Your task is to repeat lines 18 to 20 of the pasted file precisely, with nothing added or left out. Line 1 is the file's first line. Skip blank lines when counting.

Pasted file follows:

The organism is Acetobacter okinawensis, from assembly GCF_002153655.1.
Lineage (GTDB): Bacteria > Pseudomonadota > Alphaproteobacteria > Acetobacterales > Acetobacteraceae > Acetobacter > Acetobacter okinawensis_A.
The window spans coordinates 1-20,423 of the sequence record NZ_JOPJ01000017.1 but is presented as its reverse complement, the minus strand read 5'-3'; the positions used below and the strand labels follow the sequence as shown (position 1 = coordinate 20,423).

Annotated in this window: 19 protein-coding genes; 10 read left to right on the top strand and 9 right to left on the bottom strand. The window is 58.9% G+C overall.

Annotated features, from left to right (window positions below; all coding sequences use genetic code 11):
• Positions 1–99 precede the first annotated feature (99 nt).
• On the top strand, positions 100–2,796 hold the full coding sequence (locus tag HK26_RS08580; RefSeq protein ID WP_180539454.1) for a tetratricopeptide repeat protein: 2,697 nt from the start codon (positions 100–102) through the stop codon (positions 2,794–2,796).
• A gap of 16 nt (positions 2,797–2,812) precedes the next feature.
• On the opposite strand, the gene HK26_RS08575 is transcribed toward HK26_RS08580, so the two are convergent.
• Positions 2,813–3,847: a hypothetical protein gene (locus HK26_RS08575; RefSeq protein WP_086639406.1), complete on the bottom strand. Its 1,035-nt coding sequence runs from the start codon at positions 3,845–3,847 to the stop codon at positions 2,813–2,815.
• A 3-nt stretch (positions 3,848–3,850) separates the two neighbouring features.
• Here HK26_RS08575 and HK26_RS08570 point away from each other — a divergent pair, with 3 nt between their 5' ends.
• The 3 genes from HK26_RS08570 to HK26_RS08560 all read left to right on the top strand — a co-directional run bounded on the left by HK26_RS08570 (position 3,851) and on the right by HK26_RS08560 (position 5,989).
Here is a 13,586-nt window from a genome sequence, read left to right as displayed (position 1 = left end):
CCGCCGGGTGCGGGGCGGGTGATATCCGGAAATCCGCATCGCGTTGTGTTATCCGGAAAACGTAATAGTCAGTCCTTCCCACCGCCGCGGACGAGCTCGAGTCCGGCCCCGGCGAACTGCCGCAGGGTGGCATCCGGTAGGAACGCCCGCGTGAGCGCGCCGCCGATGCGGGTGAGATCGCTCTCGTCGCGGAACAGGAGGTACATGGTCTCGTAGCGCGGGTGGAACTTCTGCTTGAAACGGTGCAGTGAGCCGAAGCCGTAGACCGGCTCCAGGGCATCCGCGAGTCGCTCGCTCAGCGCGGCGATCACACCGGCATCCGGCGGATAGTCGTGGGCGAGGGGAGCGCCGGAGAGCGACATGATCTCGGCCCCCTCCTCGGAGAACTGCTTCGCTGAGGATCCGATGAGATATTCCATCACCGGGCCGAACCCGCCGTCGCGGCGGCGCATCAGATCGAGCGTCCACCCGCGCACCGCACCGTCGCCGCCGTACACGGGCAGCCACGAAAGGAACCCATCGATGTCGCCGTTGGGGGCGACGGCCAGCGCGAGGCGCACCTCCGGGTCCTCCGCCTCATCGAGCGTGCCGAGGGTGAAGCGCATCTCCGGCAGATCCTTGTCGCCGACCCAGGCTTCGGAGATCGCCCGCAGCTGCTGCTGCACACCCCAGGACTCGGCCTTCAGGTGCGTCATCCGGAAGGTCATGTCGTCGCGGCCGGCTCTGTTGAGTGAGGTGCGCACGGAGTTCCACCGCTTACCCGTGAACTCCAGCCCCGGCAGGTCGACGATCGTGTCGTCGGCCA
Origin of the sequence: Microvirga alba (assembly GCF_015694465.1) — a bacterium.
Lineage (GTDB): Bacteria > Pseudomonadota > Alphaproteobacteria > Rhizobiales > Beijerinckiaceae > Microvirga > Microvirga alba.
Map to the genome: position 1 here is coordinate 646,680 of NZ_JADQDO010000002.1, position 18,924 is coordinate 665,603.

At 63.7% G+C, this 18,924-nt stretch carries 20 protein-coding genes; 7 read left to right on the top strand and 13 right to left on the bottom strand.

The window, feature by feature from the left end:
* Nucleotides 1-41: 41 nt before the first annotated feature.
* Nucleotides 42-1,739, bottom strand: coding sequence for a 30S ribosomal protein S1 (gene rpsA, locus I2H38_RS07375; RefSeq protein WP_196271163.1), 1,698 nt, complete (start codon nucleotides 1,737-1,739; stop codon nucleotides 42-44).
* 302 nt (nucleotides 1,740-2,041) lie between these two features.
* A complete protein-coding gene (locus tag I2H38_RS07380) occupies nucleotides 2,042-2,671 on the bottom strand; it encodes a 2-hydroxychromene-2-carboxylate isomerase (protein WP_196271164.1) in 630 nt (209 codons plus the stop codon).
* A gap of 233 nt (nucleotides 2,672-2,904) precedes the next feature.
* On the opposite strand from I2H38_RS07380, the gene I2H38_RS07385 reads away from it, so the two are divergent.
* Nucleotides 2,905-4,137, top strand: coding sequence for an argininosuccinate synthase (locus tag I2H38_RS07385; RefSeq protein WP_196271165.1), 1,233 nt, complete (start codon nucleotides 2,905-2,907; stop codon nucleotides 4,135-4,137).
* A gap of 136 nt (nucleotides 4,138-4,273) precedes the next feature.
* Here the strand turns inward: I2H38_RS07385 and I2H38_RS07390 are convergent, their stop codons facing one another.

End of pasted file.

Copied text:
Map to the genome: position 1 here is coordinate 646,680 of NZ_JADQDO010000002.1, position 18,924 is coordinate 665,603.

At 63.7% G+C, this 18,924-nt stretch carries 20 protein-coding genes; 7 read left to right on the top strand and 13 right to left on the bottom strand.

The window, feature by feature from the left end: